Pricing is better IMO if you have any serious number of devices. The founder has created as an open startup (https://rchase.com) and has been making good profit, so less concern of it going under too. No offense to OP on that, but switching to something like this can be a bunch of time personally, so want a clear path for startup.
Finally, and this is an personal story I know. But the support on Hostifi is fantastic. They have a knowledge base and their team is more than happy to help when issues come up. Which is great because I love the software, but am not a personal expert.
We're a small shop of around 20 desktops or so, 2 switches, and 1 router, with a couple external static IPs. I can see the benefit for trying to orchestrate multiple sites using a cloud controller, but I'd be worried about doing it for a single site given internet issues, unless there's something I'm missing.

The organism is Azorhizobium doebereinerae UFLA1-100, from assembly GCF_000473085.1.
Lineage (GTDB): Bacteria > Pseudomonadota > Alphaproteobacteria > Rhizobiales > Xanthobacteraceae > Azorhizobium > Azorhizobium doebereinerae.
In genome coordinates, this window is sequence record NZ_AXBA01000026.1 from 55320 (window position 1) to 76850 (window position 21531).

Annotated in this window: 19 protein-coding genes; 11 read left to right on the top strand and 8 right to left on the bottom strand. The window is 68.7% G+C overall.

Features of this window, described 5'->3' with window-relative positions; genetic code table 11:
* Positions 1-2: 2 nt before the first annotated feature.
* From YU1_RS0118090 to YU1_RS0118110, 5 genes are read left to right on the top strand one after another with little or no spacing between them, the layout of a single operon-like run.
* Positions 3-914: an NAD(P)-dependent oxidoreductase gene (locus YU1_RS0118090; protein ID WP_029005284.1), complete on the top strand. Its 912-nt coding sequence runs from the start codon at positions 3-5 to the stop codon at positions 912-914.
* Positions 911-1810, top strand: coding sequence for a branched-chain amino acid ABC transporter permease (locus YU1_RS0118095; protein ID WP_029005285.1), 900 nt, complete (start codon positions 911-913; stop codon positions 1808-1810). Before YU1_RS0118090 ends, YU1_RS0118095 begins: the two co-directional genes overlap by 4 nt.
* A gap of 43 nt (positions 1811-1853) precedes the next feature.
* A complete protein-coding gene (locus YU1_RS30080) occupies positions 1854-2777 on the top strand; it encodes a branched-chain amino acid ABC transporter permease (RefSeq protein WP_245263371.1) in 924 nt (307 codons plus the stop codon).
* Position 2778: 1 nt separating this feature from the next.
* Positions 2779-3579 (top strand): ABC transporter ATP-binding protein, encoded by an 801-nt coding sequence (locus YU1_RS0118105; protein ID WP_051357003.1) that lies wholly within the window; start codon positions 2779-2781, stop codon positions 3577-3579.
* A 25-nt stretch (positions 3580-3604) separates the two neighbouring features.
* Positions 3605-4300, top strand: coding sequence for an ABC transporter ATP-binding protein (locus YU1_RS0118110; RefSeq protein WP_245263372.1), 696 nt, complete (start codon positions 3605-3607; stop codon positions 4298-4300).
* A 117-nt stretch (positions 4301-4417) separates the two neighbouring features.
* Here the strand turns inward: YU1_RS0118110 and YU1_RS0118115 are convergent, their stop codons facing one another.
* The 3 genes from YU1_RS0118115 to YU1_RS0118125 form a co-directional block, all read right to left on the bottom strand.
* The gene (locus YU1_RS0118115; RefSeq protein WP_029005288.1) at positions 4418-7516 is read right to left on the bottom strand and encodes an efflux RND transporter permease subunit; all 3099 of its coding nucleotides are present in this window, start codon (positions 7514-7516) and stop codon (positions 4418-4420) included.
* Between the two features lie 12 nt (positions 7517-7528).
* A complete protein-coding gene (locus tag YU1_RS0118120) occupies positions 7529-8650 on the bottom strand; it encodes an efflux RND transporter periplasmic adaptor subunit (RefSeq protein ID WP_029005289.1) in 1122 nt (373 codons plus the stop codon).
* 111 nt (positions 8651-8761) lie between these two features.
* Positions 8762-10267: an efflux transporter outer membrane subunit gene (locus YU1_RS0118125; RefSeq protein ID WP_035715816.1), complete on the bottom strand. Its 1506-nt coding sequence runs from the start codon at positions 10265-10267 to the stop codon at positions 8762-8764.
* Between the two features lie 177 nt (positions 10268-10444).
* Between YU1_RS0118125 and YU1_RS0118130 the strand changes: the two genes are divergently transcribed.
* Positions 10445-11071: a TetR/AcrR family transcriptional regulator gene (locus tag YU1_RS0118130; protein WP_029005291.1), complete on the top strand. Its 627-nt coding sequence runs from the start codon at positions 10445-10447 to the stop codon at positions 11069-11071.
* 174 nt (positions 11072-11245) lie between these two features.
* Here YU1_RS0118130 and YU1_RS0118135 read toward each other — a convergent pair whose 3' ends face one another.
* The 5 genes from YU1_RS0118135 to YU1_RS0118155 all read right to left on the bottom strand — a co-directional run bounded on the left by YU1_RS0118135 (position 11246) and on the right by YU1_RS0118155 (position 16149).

If you have a couple static IPs at one site though, keep in mind that the USG can only do one static IP (without having to dive into CLI), so for any more advanced network like that most people are using a different router vendor but sticking with the UAPs and UniFi switches for the rest of the network.
We also have lots of people using both the built-in hotspot portal pages as well as external portals just fine.
As others have mentioned, if the controller goes down, the networks do not go down. All of the device settings are stored locally and don't depend on the controller, the only exception being that the hotspot pages do require the controller to be online in order to work.
It is doable though. I have a JSON file of the extra configuration needed to setup the additional WAN IPs and the needed port forwarding. Someone even made a codepen tool to make that configuration. Is that custom configuration not possible with hostifi?